In certain aspects, the nanoparticle may be formulated in a pharmaceutically acceptable nanopartcile composition. The nanoparticle formulation can be a liquid formulation or a solid formulation, such as a powder. Particularly, the composition may be dehydrated or lyophilized for long term storage with improved stability. Alternatively, the composition may be present in a substantially aqueous solution. The composition may be rehydrated or re-suspended in a solution or liquid from the previously lyophilized composition. The composition used in the methods may be previously dehydrated, lyophilized or in some other aspects, an aqueous solution or liquid formulation of previously lyophilized or dehydrated composition, an effective amount of which are administered to the subject. The present invention also provides, in certain aspects, previously lyophilized or dried composition after being stored at 4 degree for at least 1 week, for at least 3 weeks, for up to 4 weeks, or any period derivable therein, for treating the disease with retained activity after resuspension or rehydration.

For imaging normal, pathologic, delivered, angiogenic or maligant cells and/or tissue, the method may comprise imaging the nanoparticles in the subject after a period of time that is sufficient for the nanoparticles to enter such cells/tissue.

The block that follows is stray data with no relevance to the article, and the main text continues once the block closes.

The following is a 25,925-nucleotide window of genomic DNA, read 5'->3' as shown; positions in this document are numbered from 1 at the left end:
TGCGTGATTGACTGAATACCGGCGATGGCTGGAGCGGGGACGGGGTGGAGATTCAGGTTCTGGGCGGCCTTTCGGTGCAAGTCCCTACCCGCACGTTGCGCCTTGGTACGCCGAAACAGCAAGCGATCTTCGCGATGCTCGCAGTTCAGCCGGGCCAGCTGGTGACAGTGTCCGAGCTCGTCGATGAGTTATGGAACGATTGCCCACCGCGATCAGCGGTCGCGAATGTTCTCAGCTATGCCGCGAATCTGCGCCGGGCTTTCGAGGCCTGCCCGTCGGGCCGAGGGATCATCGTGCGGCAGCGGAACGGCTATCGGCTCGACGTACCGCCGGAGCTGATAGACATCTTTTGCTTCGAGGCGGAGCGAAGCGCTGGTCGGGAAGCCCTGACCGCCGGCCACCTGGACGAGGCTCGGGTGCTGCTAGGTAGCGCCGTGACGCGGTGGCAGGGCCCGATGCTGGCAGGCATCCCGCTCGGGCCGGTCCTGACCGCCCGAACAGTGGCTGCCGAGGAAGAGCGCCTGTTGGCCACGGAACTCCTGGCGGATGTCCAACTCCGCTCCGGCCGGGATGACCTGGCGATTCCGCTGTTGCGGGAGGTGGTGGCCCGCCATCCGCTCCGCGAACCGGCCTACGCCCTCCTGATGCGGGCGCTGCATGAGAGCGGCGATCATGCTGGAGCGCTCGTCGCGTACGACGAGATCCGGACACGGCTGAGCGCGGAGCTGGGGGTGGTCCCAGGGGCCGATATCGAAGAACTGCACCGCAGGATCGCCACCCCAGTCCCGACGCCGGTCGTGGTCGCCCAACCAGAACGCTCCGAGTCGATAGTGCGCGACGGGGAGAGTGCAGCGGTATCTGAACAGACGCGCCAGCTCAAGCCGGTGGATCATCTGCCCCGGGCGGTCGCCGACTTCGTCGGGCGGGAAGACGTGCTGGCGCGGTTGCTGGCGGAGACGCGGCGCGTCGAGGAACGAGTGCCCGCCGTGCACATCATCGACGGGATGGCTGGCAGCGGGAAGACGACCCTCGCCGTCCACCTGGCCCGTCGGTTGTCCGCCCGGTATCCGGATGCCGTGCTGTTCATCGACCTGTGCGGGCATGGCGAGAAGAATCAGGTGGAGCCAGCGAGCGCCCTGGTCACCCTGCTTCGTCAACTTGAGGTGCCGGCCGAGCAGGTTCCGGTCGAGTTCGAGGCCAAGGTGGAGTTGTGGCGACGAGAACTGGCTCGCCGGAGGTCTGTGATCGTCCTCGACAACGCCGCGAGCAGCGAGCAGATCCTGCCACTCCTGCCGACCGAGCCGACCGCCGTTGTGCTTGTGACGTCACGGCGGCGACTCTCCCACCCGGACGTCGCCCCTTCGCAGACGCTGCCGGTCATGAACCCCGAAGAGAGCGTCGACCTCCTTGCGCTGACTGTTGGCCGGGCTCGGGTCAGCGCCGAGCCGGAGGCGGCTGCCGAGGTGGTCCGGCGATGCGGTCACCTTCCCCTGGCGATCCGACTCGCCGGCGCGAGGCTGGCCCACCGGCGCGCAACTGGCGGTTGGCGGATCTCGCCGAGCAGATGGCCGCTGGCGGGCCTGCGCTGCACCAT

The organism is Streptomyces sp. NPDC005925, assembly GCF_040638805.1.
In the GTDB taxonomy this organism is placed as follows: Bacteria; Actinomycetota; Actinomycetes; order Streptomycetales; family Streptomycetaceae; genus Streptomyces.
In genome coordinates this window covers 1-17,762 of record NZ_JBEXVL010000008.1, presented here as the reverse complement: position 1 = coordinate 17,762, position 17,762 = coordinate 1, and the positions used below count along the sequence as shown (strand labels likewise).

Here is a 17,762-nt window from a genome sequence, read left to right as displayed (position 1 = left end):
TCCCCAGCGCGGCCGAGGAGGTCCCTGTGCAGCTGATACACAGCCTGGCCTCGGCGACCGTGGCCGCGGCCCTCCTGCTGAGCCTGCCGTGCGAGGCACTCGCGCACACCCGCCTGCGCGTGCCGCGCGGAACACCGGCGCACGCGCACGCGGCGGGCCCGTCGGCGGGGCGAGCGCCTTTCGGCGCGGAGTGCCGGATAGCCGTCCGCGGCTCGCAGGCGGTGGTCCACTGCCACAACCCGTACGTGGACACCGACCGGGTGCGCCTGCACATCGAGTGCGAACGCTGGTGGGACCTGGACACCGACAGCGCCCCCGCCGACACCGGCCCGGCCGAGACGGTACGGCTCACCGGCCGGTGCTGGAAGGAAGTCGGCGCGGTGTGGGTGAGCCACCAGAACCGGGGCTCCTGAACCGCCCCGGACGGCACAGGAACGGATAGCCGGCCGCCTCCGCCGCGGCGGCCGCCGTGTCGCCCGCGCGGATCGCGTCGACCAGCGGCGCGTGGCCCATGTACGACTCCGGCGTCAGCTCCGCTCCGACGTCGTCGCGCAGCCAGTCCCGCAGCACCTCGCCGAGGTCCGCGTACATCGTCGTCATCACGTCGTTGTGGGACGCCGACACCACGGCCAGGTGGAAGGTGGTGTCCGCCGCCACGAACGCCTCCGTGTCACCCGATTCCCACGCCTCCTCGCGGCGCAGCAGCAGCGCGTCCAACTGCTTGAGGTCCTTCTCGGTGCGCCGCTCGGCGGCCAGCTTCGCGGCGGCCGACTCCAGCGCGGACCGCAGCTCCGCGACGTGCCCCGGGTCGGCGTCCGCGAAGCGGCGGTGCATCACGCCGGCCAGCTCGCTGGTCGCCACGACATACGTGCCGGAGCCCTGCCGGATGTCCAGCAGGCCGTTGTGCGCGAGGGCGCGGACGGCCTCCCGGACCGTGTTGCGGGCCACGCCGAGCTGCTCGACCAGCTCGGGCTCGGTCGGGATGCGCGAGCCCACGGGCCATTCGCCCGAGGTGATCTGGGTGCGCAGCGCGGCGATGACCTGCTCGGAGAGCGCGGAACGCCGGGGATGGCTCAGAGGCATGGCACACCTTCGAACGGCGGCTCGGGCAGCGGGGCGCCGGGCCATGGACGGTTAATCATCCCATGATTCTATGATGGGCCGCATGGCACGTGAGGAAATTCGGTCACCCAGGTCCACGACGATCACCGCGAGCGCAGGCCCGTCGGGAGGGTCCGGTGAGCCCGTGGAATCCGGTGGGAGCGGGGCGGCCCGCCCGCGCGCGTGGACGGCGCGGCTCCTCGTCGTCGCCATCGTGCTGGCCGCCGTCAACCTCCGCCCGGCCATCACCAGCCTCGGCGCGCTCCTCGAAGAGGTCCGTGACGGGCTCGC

The imaging may further comprise imaing of lymph nodes in the subject. For example, an imaging nanoparticle can be used for lymph node imaging with MR. This application can be potentially used in noninvasive detection of lymph node metastasis. The ability to detect lymph nodes metastasis is extremely important in cancer staging, determining prognosis, and monitoring treatment outcome.

The method may further comprise administering a photothermal ablation therapy to the tissue having the nanoparticles. The photothermal ablation therapy may comprise administering to the tissue a near-infrared light, for example, from a a near-infrared laser at about 8, 9, 10, 11, 12, 13, 14, 15, 16, 17, 18, 19, 20 W/cm2 or any intermediate range for about 0.5, 1, 2, 3, 4, 5, 6, 7, 8, 9, 10 minutes or any intermediate range. The near-infrared light may have a wavelength of about 700, 750, 800, 850, 900, 950, 1000, 1100 nm or any intermediate range.